In a recent press conference, the Japanese government unveiled its plans to aim for a significant increase in the country’s offshore wind capacity over the next decade, according to a recent article published by the Nikkei Asian Review.
According to the reporting, Japan’s current offshore wind capacity is hovering at approximately 20 MW – provided by the four offshore projects currently transmitting electricity to the country. Although Japan has a unique geography – a relatively small island completely surrounded by sea – experts have touted the nation’s offshore potential.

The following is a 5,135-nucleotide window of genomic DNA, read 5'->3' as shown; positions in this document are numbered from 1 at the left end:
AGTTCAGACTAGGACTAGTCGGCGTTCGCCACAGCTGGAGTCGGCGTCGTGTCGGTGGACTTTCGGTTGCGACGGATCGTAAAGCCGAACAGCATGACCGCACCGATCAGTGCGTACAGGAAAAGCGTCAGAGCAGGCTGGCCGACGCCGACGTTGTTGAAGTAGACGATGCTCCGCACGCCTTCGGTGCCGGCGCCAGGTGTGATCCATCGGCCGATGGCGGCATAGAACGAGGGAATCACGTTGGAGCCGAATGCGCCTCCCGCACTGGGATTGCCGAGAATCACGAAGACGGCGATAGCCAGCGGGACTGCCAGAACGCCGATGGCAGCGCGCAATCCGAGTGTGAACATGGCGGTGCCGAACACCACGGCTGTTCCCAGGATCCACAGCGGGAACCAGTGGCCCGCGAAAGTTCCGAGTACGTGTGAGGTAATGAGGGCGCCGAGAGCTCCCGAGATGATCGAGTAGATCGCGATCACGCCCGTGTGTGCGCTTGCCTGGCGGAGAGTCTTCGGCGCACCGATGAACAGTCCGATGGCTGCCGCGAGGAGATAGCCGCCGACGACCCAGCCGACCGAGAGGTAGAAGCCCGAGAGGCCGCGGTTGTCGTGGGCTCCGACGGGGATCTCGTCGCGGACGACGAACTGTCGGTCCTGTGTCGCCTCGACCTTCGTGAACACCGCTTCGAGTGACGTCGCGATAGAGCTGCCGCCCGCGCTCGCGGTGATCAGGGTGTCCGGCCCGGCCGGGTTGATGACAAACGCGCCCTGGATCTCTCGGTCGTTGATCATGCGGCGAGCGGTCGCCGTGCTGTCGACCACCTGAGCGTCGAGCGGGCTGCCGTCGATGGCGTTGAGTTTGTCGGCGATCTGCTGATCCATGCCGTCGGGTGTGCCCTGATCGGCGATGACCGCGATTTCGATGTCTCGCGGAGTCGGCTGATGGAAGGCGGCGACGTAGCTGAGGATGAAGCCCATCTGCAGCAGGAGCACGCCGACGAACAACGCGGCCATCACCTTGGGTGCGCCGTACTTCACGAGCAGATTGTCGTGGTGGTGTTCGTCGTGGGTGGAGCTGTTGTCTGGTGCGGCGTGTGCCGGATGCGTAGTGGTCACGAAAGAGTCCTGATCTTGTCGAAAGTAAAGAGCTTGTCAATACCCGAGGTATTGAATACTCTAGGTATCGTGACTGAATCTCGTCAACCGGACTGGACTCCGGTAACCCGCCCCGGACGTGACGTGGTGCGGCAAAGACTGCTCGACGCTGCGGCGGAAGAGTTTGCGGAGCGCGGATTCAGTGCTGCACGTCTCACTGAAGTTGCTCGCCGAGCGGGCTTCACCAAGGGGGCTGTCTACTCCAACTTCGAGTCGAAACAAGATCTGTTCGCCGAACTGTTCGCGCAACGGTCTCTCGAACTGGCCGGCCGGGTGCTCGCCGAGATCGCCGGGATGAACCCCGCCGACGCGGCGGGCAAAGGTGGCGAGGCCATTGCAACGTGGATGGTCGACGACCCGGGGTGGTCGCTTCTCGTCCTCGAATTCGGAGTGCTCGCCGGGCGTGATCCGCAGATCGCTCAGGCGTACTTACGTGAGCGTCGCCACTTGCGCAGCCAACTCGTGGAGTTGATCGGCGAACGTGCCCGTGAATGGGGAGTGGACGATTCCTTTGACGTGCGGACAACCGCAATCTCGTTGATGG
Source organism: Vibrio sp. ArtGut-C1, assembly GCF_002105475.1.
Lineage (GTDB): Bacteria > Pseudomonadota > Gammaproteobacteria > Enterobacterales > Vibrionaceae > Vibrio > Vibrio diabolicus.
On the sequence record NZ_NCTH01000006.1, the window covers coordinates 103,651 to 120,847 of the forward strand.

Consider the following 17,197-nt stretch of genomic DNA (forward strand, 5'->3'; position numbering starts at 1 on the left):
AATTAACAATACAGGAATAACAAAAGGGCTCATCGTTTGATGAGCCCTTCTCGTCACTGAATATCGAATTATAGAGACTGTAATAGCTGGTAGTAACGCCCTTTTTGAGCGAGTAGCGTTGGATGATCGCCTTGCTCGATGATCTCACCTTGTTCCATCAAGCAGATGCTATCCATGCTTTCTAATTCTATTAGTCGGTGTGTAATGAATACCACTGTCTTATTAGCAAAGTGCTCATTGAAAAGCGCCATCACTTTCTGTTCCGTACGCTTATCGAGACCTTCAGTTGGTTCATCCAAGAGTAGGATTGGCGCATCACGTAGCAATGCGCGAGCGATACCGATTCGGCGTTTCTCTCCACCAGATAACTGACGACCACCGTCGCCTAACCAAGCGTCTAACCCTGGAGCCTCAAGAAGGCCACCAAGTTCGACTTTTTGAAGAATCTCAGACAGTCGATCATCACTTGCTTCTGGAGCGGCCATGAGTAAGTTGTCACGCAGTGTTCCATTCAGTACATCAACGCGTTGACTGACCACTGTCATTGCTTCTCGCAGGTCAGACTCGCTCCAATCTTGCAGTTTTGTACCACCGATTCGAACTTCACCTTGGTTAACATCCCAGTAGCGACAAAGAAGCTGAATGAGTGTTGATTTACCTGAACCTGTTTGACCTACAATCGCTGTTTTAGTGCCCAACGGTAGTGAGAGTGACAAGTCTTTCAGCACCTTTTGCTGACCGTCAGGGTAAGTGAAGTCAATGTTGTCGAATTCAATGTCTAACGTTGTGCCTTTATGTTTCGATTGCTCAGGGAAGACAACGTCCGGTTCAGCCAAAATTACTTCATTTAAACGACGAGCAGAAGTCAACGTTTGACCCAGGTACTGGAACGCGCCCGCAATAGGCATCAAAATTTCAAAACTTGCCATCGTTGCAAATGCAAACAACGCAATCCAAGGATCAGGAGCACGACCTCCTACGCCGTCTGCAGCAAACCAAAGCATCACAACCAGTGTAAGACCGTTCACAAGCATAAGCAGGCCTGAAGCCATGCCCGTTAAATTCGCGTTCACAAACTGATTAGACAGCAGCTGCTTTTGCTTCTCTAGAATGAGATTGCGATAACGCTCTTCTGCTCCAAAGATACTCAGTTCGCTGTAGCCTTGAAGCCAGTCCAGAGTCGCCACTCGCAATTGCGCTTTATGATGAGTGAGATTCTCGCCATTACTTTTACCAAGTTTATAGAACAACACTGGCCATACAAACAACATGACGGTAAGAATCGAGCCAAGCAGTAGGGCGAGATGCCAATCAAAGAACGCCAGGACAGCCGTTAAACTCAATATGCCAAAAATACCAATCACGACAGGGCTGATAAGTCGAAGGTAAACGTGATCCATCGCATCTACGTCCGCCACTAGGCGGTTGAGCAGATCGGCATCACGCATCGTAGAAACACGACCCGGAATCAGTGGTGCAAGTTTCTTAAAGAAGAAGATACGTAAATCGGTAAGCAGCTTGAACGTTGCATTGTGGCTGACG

The Nikkei Asian Review goes on to say that the Japanese government will select three to four offshore wind projects a year starting in 2021. If the government fulfills its aims, potentially 30 offshore wind farms could be approved by the end of 2030.
As of today, one of the proposed offshore project sites has begun the operator selection process – the process for another three projects will commence later this year. The article states that even after an operator is selected, “it normally takes five to eight years until commercial operation can begin” on a wind project.
The Japanese government is committed to sustainability and is seeking private renewable investments as well as phasing out existing coal plans. By 2030, Japan hopes to generate between 22% and 24% of its electricity from renewable sources.
Photo: Kanazawa Oki Nami Ura by Katsushika Hokusai
Original source: North American Wind Power